Hurricane Alex

Transition of Hurricane Alex

5 August 2004 00:00 UTC

Hurricane Alex
Hurricane Alex

Hurricane Alex makes the transition from a category 3 hurricane to an extra-tropical cyclone in August 2004.

Last Updated

13 April 2022

Published on

05 August 2004

By Nigel Emery, Jason Bradley, Ian Mills (Met Office), James L. Franklin (National Hurricane Center, NOAA) and Jochen Kerkmann (EUMETSAT)

Tropical Depression 'One' formed on 31 July 2004 in the western Atlantic. Moving slowly in a north-westerly direction and deepening, it became a Tropical Storm on the 1 August 2005. Turning to the north-east and intensifying further, it achieved hurricane status on the 3rd (with the name Alex), brushing the north-eastern United States at Cape Hatteras. After passing the Outer Banks, Alex turned away from land and accelerated as it became embedded in a deep layer of west-southwesterly flow. Alex strengthened and became a major hurricane (category 3) at 00:00 UTC on 5 August, with winds of 105kts and a minimum pressure of 957hPa.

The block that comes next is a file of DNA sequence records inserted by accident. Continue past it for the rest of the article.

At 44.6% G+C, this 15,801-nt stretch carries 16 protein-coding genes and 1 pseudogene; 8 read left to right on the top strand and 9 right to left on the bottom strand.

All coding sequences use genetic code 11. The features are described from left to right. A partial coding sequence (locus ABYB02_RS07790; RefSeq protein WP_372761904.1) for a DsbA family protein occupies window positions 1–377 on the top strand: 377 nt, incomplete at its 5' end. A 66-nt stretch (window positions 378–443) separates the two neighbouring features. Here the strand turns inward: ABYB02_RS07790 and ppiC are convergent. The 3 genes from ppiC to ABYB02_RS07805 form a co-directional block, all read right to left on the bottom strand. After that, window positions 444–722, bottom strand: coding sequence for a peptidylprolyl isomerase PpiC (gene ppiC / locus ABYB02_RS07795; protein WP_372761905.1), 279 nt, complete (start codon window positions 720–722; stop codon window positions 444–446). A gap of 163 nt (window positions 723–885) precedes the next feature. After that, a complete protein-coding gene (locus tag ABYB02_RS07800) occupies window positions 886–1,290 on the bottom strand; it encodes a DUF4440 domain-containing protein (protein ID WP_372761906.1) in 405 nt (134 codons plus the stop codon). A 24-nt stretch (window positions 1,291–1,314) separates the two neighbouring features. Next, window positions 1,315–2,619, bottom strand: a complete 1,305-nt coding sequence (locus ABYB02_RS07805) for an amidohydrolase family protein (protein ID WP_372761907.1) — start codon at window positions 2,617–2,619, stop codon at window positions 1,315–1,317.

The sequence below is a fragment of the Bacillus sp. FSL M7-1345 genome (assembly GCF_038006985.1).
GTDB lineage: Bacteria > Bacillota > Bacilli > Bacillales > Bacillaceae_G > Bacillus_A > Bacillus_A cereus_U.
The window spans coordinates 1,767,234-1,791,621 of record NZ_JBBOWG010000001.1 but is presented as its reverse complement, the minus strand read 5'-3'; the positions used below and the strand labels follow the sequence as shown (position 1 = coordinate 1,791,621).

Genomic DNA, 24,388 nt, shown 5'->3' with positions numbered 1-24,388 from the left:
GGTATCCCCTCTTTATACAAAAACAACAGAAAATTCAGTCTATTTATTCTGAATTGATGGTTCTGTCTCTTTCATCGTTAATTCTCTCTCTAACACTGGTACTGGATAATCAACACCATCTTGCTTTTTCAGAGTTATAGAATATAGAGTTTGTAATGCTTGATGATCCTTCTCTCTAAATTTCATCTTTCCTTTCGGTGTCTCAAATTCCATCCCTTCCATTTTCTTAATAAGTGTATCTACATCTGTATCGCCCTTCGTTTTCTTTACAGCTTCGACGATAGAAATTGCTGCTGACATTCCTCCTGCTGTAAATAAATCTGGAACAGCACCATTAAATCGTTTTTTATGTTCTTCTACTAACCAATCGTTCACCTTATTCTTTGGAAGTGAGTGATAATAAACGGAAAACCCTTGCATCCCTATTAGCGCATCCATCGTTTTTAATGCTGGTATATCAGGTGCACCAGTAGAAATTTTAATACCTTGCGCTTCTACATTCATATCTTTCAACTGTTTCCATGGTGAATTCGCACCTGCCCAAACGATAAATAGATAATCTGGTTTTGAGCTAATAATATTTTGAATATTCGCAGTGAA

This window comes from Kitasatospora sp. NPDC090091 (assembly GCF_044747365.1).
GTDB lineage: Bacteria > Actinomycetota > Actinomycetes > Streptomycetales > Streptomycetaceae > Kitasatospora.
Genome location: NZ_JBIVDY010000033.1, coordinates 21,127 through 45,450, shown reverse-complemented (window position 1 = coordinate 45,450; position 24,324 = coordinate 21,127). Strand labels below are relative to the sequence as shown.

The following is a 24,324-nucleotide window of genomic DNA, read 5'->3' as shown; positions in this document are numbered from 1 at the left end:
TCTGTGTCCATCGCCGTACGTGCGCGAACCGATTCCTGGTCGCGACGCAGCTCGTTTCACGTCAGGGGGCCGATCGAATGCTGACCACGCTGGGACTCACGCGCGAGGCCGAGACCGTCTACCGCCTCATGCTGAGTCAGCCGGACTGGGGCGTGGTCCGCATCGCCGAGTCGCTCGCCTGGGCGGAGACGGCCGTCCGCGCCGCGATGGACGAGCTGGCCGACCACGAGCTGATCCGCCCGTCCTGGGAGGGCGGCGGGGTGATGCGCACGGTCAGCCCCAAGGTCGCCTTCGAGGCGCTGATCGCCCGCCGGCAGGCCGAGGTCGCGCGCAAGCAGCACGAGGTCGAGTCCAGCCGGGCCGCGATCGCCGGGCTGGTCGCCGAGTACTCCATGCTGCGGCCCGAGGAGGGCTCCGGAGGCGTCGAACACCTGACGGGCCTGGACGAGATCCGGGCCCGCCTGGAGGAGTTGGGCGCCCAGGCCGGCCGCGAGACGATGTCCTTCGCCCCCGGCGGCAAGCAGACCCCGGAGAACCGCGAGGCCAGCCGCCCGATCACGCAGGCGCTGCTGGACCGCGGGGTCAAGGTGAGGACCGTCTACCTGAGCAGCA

At this time Alex was at 38.5° N (690 km south-southwest of Halifax, Nova Scotia), moving east-northeastward at 20–25kts, and over waters just above 26°C — not factors normally associated with major hurricanes. Only Hurricane Ellen of 1973 attained major hurricane status farther north. While the basic environmental current surrounding Alex was low in shear, the cause of this unexpected strengthening remains unknown. By late on 5 August Alex had moved north of the Gulf Stream over sub-20°C waters and was weakening rapidly. Moving at 40–45kts, Alex weakened to a tropical storm after 06:00 UTC on 6 August and became extratropical a few hours later.

Tropical phase, 5 August 2004

Met-8, 05 August 2004, 12:00 UTC
Figure 1: Meteosat-8 RGB Composite VIS0.8, IR3.9r, IR10.8, 5 August 2004, 12:00 UTC
Met-8, 05 August 2004, 12:00 UTC
Figure 2: Meteosat-8 RGB Composite WV6.2–WV7.3, IR9.7–IR10.8, WV6.2, 5 August 2004, 12:00 UTC

Of the average 40% of tropical cyclones in the Atlantic Basin that undergo Extratropical Transition (ET) about half develop explosively into extra-tropical depressions. Hurricane Alex is a good example for such a development. During the transformation phase on 6 August 2004 the structure of Alex is at it's weakest and all characteristics of a tropical cyclone have disappeared (see images below). On the RGB images the associated cloud is becoming more fragmented and the tops are becoming warmer.